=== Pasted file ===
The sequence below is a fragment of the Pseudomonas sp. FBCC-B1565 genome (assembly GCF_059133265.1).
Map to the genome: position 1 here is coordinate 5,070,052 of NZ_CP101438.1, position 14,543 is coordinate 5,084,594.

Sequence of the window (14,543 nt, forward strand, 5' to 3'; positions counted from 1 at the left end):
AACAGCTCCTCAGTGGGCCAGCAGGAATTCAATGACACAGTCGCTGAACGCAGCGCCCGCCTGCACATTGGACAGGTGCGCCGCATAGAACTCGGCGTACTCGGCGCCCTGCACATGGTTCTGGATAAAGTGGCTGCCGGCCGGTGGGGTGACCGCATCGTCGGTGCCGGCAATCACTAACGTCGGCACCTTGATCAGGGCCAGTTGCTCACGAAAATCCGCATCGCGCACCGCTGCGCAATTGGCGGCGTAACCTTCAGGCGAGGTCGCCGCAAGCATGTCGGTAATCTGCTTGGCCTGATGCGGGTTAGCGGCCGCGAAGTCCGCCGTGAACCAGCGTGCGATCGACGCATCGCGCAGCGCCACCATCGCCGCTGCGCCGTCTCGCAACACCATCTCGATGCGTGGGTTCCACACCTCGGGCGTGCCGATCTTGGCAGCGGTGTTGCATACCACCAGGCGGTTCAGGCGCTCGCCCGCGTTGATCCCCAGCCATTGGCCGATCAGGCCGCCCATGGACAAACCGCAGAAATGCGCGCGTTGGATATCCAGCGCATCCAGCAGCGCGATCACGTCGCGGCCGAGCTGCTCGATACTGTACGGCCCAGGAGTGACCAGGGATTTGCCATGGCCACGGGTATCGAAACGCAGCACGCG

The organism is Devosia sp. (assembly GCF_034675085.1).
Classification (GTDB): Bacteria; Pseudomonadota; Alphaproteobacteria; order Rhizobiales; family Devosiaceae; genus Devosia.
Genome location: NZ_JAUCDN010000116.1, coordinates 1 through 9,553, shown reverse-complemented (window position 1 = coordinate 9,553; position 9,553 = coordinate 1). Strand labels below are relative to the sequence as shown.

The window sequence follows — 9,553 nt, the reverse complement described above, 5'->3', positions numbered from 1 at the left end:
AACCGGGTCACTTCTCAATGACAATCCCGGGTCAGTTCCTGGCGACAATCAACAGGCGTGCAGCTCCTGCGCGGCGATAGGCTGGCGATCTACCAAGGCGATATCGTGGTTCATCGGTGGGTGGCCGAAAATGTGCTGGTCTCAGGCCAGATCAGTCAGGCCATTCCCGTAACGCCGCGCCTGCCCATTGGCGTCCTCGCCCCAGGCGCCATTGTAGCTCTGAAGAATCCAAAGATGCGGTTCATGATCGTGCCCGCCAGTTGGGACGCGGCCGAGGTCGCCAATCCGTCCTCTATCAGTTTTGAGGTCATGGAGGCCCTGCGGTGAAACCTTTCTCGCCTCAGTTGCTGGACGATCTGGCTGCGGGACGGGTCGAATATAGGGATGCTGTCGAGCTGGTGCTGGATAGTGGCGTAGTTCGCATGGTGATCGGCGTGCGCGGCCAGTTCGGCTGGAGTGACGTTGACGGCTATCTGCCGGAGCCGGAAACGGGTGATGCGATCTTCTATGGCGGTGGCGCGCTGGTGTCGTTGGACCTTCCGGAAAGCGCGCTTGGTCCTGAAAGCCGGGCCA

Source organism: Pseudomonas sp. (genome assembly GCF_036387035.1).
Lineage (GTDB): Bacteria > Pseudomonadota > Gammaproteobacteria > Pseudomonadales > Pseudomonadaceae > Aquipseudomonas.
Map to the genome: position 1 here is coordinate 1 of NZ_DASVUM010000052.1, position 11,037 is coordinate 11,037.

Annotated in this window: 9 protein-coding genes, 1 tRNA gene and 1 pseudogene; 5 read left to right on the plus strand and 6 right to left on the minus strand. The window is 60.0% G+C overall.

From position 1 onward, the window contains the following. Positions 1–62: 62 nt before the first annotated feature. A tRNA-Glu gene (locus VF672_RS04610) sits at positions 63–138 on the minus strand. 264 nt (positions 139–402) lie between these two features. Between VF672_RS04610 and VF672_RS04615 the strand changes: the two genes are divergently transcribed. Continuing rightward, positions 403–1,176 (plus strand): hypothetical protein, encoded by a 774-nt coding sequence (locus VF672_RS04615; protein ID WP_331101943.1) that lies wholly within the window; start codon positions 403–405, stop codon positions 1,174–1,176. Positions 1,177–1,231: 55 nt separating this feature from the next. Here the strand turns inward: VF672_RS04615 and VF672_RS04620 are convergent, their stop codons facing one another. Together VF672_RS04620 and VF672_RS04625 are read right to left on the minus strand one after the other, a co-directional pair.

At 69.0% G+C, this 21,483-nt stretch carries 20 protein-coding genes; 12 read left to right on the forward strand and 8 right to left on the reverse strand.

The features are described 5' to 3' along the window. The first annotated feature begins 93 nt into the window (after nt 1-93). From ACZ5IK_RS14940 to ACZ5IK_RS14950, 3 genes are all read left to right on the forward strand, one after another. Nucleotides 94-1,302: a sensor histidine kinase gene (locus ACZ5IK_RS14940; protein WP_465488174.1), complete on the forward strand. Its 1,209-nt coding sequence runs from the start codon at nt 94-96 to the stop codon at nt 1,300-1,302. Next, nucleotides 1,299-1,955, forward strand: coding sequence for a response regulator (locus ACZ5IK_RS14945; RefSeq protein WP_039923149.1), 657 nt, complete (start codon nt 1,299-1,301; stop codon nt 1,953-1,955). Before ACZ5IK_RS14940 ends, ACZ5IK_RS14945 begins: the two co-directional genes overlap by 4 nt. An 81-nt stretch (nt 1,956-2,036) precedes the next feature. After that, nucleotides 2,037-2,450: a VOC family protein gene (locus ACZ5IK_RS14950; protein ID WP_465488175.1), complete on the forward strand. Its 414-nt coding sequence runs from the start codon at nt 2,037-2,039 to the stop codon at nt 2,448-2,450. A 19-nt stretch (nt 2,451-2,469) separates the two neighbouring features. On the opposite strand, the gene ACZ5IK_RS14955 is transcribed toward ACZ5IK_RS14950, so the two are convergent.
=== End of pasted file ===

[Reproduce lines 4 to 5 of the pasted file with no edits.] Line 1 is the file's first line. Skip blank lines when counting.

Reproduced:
AACAGCTCCTCAGTGGGCCAGCAGGAATTCAATGACACAGTCGCTGAACGCAGCGCCCGCCTGCACATTGGACAGGTGCGCCGCATAGAACTCGGCGTACTCGGCGCCCTGCACATGGTTCTGGATAAAGTGGCTGCCGGCCGGTGGGGTGACCGCATCGTCGGTGCCGGCAATCACTAACGTCGGCACCTTGATCAGGGCCAGTTGCTCACGAAAATCCGCATCGCGCACCGCTGCGCAATTGGCGGCGTAACCTTCAGGCGAGGTCGCCGCAAGCATGTCGGTAATCTGCTTGGCCTGATGCGGGTTAGCGGCCGCGAAGTCCGCCGTGAACCAGCGTGCGATCGACGCATCGCGCAGCGCCACCATCGCCGCTGCGCCGTCTCGCAACACCATCTCGATGCGTGGGTTCCACACCTCGGGCGTGCCGATCTTGGCAGCGGTGTTGCATACCACCAGGCGGTTCAGGCGCTCGCCCGCGTTGATCCCCAGCCATTGGCCGATCAGGCCGCCCATGGACAAACCGCAGAAATGCGCGCGTTGGATATCCAGCGCATCCAGCAGCGCGATCACGTCGCGGCCGAGCTGCTCGATACTGTACGGCCCAGGAGTGACCAGGGATTTGCCATGGCCACGGGTATCGAAACGCAGCACGCG

The organism is Devosia sp. (assembly GCF_034675085.1).